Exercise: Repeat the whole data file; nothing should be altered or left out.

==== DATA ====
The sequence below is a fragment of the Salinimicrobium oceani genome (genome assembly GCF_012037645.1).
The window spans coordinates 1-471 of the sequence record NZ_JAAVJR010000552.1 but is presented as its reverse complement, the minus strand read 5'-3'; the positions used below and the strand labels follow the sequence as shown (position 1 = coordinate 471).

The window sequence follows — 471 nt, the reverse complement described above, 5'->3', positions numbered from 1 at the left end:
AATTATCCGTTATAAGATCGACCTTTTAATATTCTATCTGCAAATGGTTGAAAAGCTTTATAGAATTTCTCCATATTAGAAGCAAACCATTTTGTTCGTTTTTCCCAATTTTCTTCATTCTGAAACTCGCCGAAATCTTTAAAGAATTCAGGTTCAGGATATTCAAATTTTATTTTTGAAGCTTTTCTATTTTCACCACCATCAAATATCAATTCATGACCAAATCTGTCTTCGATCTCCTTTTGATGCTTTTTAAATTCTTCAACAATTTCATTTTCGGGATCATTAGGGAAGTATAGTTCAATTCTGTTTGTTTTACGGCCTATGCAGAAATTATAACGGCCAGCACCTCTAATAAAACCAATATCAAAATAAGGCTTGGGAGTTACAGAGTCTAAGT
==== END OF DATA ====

The sequence below is a fragment of the Salinimicrobium oceani genome (genome assembly GCF_012037645.1).
The window spans coordinates 1-471 of the sequence record NZ_JAAVJR010000552.1 but is presented as its reverse complement, the minus strand read 5'-3'; the positions used below and the strand labels follow the sequence as shown (position 1 = coordinate 471).

The window sequence follows — 471 nt, the reverse complement described above, 5'->3', positions numbered from 1 at the left end:
AATTATCCGTTATAAGATCGACCTTTTAATATTCTATCTGCAAATGGTTGAAAAGCTTTATAGAATTTCTCCATATTAGAAGCAAACCATTTTGTTCGTTTTTCCCAATTTTCTTCATTCTGAAACTCGCCGAAATCTTTAAAGAATTCAGGTTCAGGATATTCAAATTTTATTTTTGAAGCTTTTCTATTTTCACCACCATCAAATATCAATTCATGACCAAATCTGTCTTCGATCTCCTTTTGATGCTTTTTAAATTCTTCAACAATTTCATTTTCGGGATCATTAGGGAAGTATAGTTCAATTCTGTTTGTTTTACGGCCTATGCAGAAATTATAACGGCCAGCACCTCTAATAAAACCAATATCAAAATAAGGCTTGGGAGTTACAGAGTCTAAGT